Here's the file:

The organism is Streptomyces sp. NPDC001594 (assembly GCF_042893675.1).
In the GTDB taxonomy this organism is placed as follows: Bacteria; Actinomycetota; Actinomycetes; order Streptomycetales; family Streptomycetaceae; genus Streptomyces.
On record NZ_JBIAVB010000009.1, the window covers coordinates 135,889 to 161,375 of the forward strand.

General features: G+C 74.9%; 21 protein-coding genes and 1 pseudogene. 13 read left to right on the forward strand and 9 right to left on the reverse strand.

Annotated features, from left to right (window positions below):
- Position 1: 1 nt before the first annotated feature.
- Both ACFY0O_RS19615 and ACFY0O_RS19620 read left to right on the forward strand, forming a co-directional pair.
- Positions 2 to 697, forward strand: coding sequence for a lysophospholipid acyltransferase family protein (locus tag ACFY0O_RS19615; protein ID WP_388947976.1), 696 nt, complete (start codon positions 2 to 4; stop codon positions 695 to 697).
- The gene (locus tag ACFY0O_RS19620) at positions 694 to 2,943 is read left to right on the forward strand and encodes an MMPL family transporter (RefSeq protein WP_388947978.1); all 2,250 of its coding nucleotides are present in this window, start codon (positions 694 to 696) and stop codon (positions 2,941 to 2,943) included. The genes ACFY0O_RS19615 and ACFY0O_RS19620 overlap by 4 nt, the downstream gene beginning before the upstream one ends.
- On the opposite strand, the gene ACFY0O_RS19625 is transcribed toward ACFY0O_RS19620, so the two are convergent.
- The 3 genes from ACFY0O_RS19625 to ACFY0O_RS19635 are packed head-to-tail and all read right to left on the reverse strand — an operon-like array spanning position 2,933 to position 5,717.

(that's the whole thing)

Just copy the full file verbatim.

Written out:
The organism is Streptomyces sp. NPDC001594 (assembly GCF_042893675.1).
In the GTDB taxonomy this organism is placed as follows: Bacteria; Actinomycetota; Actinomycetes; order Streptomycetales; family Streptomycetaceae; genus Streptomyces.
On record NZ_JBIAVB010000009.1, the window covers coordinates 135,889 to 161,375 of the forward strand.

General features: G+C 74.9%; 21 protein-coding genes and 1 pseudogene. 13 read left to right on the forward strand and 9 right to left on the reverse strand.

Annotated features, from left to right (window positions below):
- Position 1: 1 nt before the first annotated feature.
- Both ACFY0O_RS19615 and ACFY0O_RS19620 read left to right on the forward strand, forming a co-directional pair.
- Positions 2 to 697, forward strand: coding sequence for a lysophospholipid acyltransferase family protein (locus tag ACFY0O_RS19615; protein ID WP_388947976.1), 696 nt, complete (start codon positions 2 to 4; stop codon positions 695 to 697).
- The gene (locus tag ACFY0O_RS19620) at positions 694 to 2,943 is read left to right on the forward strand and encodes an MMPL family transporter (RefSeq protein WP_388947978.1); all 2,250 of its coding nucleotides are present in this window, start codon (positions 694 to 696) and stop codon (positions 2,941 to 2,943) included. The genes ACFY0O_RS19615 and ACFY0O_RS19620 overlap by 4 nt, the downstream gene beginning before the upstream one ends.
- On the opposite strand, the gene ACFY0O_RS19625 is transcribed toward ACFY0O_RS19620, so the two are convergent.
- The 3 genes from ACFY0O_RS19625 to ACFY0O_RS19635 are packed head-to-tail and all read right to left on the reverse strand — an operon-like array spanning position 2,933 to position 5,717.